15. Set the Static Text component's id to messageST. Leave its text property blank.
  16. Click Java in the editing toolbar to view the Java source for the page.
  17. In the Navigator window, double-click the prerender method to open it in the Java editor, and then add the following code shown in bold.

    Code Sample 6: prerender Method
        public void prerender() {
          // Display latest poll results
          ApplicationBean1 appBean = getApplicationBean1();
          Option[] choices = appBean.getBallotOptions();
          String str = "<table border=\"0\" cellpadding=\"5\">";
          for (int i = 0; i < choices.length; i++) {
            int count = 
              appBean.getTallyFor(choices[i].getValue().toString());
            str = str + "<tr><td>" + 
              choices[i].getLabel() +
              "</td><td>" + 
              count + 
              "</td></tr>";
          }
          str = str + "</table>";
          resultsST.setText(str);
          
          RequestBean1 reqBean = getRequestBean1();
          Date timestamp = (Date) reqBean.getTimestamp();
          if (timestamp != null) {
            messageST.setText("Your vote was recorded at " +
              (String)DateFormat.getTimeInstance(DateFormat.LONG).format(
              timestamp));
          }
        }

    This code creates an HTML table that contains the tally for each vote and puts the HTML table in the text property for the first Static Text component. If the user just voted, the second Static Text component displays the date and time the vote was registered.
  18. Right-click in the source and choose Fix Imports from the pop-up menu.
  19. From the Date drop-down list, select java.util.Date.
  20. Select from the Option drop-down list according to the version of Java EE you are using for your project:

Specifying Page Navigation

Follow these steps to specify the page navigation for the buttons, as shown in the following figure.

Figure 9: Page Flow Editor Figure 9 : Page Flow Editor
  1. In the editing area, click the Results tab and click Design to view the page in the Visual Designer.
  2. Right-click on a blank spot in the page and choose Page Navigation from the pop-up menu.

    This displays the faces-config.xml in the Page Flow Editor
  3. Click the + sign in the Page1.jsp icon to enlarge the icon.
  4. Click and drag from the viewButton to Results.jsp to create a connector between the button and the Results page.
  5. Double-click the connector's label to change to edit mode, type view results and press Enter.
  6. Click and drag from the voteButton to Results.jsp.
  7. Double-click the connector's label to change to edit mode, type vote and press Enter.
  8. Click the + sign in the Results.jsp icon to enlarge the icon.
  9. Click and drag from the homeButton to Page1.jsp.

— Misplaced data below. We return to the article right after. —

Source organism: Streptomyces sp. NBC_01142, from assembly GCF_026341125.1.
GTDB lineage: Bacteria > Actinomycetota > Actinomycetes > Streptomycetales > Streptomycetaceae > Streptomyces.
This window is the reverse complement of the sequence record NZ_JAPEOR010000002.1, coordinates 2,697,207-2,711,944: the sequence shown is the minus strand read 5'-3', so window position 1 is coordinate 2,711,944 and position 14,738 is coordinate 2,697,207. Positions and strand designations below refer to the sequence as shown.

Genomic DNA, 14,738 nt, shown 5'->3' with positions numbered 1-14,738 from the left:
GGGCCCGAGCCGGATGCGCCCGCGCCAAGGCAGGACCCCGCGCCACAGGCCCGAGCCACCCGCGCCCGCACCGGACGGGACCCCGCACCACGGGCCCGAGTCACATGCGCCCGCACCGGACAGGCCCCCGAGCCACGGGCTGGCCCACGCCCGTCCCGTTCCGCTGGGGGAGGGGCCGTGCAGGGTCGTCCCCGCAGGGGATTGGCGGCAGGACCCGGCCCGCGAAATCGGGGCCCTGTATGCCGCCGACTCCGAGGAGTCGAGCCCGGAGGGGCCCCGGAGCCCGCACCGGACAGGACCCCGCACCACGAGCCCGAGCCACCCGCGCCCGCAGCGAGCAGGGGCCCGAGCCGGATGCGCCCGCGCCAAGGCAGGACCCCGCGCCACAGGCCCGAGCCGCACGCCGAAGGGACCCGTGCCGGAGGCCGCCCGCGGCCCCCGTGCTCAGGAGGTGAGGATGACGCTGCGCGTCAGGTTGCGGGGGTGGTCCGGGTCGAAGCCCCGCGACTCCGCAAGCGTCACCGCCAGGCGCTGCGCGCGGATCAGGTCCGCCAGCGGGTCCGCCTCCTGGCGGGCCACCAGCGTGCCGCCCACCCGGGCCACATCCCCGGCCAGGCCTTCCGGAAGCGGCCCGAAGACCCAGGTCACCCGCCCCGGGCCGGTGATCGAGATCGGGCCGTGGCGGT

10. Double-click the connector's label to change to edit mode, type home, and press Enter.

Running the Application

To enable multiple sessions from the same browser, configure the application to end each session after one minute of inactivity. Then deploy and run the application.
  1. In the Files window, expand Scopes > web >WEB-INF, as shown in the following figure.

    Figure 10: Files Window Figure 10: Files Window
  2. Double-click web.xml to open the file in the editor.
  3. Type 1 in the Session Timeout text box, as shown in the following figure.

    Figure 11: Setting Session Timeout in theweb.xml Visual Editor Figure 11: Setting Session Timeout in the web.xml Visual Editor
  4. Save and close the file.
  5. Click the Run Main Project button Run Project toolbar icon in the main toolbar.
  6. When the start page appears, select a radio button and click Submit Vote.

    The browser displays the results page. Note that the results page shows the time that you submitted your vote.
  7. Click Home to return to the start page.

    The Submit Vote is disabled because you have voted.
  8. Click View Results.

    Note that the results page no longer shows the time that you voted. This is because the previous request bean is out of scope and a new request bean has been instantiated.
  9. Wait one minute for the session to time out. Then type the following URL into the browser's address text box, and press Enter to start a new session: http://localhost:8080/Scopes. You might need to change 8080 to a different port if you are not using the default server configuration.
  10. Vote again and check the results. The results should include your first vote.
  11. If you have a different browser application, start that browser, type http://localhost:8080/Scopes into the browser's address text box, and press Enter. Submit another vote.
  12. In the first browser, click Refresh Results from the results page.

    The results should include the vote that you submitted from the second browser.

Doing More

Using what you have learned in this tutorial, build an application that prompts for a login name. Add a page that displays the number of unique users who have accessed the web application.

Summary

You use the application bean, the session bean, and the request bean to store information for use by other pages.



This page was last modified:  December, 2007